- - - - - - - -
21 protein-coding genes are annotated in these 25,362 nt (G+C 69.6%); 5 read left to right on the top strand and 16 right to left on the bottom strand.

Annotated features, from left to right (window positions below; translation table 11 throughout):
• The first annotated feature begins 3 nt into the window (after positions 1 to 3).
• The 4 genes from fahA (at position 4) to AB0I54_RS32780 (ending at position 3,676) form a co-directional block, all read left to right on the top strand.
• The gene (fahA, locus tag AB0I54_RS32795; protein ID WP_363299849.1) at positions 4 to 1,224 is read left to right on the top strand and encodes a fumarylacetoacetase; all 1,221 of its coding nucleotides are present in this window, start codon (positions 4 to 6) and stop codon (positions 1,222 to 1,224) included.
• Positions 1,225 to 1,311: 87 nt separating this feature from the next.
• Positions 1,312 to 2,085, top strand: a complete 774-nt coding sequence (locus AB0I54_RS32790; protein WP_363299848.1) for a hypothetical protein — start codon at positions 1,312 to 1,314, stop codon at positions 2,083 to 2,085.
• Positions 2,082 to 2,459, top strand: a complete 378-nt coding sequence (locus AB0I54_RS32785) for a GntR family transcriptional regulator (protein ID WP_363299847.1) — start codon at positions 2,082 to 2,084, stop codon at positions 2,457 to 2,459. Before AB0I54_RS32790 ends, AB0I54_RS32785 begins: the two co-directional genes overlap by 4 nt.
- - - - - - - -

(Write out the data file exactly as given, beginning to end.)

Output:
21 protein-coding genes are annotated in these 25,362 nt (G+C 69.6%); 5 read left to right on the top strand and 16 right to left on the bottom strand.

Annotated features, from left to right (window positions below; translation table 11 throughout):
• The first annotated feature begins 3 nt into the window (after positions 1 to 3).
• The 4 genes from fahA (at position 4) to AB0I54_RS32780 (ending at position 3,676) form a co-directional block, all read left to right on the top strand.
• The gene (fahA, locus tag AB0I54_RS32795; protein ID WP_363299849.1) at positions 4 to 1,224 is read left to right on the top strand and encodes a fumarylacetoacetase; all 1,221 of its coding nucleotides are present in this window, start codon (positions 4 to 6) and stop codon (positions 1,222 to 1,224) included.
• Positions 1,225 to 1,311: 87 nt separating this feature from the next.
• Positions 1,312 to 2,085, top strand: a complete 774-nt coding sequence (locus AB0I54_RS32790; protein WP_363299848.1) for a hypothetical protein — start codon at positions 1,312 to 1,314, stop codon at positions 2,083 to 2,085.
• Positions 2,082 to 2,459, top strand: a complete 378-nt coding sequence (locus AB0I54_RS32785) for a GntR family transcriptional regulator (protein ID WP_363299847.1) — start codon at positions 2,082 to 2,084, stop codon at positions 2,457 to 2,459. Before AB0I54_RS32790 ends, AB0I54_RS32785 begins: the two co-directional genes overlap by 4 nt.